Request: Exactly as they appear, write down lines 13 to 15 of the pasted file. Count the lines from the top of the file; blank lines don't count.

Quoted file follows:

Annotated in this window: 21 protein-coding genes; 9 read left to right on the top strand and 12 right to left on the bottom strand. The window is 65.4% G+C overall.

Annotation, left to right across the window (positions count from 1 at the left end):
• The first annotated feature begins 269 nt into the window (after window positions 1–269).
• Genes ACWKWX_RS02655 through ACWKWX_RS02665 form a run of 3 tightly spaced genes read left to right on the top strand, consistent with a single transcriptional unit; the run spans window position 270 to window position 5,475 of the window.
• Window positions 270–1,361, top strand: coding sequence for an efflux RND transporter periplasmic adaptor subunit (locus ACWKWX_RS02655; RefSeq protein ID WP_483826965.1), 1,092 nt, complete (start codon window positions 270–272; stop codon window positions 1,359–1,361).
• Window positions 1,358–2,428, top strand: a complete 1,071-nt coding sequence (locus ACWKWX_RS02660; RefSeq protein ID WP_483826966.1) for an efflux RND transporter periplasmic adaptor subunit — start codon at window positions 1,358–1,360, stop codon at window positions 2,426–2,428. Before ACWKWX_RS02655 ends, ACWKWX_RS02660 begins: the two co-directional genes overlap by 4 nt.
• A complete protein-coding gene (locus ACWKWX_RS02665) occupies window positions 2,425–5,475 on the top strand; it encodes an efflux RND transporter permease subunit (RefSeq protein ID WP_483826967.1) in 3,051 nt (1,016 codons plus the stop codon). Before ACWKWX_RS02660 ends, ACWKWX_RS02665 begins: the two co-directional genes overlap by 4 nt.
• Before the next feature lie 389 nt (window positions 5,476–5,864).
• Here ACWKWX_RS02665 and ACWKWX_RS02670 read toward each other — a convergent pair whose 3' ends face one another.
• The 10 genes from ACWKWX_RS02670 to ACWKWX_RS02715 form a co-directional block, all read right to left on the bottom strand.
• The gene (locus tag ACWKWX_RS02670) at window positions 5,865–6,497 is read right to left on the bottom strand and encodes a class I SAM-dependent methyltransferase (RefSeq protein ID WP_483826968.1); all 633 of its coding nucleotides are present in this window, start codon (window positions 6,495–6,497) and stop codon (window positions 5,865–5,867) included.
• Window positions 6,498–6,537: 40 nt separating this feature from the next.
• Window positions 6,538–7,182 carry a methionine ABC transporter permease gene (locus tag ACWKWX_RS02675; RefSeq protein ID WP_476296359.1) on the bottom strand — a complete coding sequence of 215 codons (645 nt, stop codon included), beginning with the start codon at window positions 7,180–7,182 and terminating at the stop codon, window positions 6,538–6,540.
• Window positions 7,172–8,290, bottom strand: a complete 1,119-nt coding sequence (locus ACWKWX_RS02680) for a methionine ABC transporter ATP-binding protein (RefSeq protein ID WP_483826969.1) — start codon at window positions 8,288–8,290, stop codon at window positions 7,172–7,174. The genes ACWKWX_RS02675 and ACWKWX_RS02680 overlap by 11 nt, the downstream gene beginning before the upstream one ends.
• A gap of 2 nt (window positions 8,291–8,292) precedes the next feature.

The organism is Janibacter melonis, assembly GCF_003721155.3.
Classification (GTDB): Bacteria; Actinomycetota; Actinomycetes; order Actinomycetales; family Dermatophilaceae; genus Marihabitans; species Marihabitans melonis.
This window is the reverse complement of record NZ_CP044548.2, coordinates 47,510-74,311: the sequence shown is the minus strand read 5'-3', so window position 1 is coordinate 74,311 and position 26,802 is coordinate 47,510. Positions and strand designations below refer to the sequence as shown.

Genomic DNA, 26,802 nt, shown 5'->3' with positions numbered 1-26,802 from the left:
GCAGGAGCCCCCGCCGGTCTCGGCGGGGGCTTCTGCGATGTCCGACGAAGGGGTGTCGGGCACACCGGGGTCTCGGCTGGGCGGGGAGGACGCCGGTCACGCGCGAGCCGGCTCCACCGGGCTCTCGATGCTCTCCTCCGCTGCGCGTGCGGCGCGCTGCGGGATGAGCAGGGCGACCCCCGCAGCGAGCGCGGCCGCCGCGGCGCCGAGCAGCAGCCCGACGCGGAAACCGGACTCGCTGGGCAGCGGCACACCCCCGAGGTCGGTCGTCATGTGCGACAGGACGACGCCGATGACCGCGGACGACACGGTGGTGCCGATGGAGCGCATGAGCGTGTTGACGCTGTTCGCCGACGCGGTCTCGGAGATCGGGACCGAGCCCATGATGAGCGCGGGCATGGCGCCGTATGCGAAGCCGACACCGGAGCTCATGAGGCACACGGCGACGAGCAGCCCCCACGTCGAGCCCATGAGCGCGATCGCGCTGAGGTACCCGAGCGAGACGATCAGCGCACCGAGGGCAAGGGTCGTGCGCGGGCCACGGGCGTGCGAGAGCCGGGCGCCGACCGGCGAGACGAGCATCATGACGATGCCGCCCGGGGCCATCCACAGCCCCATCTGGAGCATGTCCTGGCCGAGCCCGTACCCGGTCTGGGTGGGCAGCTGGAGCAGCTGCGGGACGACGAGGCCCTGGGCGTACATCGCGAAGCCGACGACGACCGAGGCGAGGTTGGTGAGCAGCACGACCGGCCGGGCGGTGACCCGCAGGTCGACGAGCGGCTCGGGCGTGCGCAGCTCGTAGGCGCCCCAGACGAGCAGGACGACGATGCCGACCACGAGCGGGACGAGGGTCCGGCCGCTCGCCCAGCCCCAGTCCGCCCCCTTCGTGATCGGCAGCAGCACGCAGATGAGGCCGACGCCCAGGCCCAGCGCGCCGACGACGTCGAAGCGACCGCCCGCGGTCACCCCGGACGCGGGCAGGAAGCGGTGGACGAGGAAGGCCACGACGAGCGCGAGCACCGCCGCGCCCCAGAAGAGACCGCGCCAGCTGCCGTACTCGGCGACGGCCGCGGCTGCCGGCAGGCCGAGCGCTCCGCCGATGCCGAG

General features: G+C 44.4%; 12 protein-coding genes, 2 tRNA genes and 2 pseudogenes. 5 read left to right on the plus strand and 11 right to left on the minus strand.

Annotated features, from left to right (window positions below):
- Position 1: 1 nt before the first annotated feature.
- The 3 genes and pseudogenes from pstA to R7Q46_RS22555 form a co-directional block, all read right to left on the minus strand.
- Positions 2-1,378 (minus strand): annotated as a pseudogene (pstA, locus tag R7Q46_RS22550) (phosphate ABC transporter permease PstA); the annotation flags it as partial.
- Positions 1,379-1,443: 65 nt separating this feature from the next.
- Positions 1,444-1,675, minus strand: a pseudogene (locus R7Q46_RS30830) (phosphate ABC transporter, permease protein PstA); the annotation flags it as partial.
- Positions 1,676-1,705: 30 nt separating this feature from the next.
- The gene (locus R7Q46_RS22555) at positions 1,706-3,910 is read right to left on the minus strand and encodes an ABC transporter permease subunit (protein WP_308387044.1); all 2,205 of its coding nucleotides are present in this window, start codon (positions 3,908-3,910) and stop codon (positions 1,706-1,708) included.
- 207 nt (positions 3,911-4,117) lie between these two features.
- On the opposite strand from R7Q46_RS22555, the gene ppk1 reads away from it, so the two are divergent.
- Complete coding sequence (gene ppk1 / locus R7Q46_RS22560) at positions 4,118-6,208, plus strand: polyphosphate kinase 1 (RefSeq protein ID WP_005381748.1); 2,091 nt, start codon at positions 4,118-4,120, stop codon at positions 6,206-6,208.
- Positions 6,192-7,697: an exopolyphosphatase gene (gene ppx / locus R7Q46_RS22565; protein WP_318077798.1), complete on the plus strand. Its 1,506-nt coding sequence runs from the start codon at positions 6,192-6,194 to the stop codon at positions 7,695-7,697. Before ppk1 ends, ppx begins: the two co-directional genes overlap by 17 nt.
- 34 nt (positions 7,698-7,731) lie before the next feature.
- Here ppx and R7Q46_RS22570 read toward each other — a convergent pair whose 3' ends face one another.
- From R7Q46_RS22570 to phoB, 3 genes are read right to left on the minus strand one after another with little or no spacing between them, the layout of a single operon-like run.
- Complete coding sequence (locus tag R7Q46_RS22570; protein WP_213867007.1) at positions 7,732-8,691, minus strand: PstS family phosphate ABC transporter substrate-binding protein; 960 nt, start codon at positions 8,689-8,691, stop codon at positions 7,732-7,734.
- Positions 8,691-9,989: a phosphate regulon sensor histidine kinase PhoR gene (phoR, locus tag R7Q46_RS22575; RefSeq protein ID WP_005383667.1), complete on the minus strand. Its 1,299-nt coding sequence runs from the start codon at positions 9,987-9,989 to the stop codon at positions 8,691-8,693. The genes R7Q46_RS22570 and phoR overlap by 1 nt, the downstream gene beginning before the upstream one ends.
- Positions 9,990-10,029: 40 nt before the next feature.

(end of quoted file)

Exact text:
• Window positions 6,538–7,182 carry a methionine ABC transporter permease gene (locus tag ACWKWX_RS02675; RefSeq protein ID WP_476296359.1) on the bottom strand — a complete coding sequence of 215 codons (645 nt, stop codon included), beginning with the start codon at window positions 7,180–7,182 and terminating at the stop codon, window positions 6,538–6,540.
• Window positions 7,172–8,290, bottom strand: a complete 1,119-nt coding sequence (locus ACWKWX_RS02680) for a methionine ABC transporter ATP-binding protein (RefSeq protein ID WP_483826969.1) — start codon at window positions 8,288–8,290, stop codon at window positions 7,172–7,174. The genes ACWKWX_RS02675 and ACWKWX_RS02680 overlap by 11 nt, the downstream gene beginning before the upstream one ends.
• A gap of 2 nt (window positions 8,291–8,292) precedes the next feature.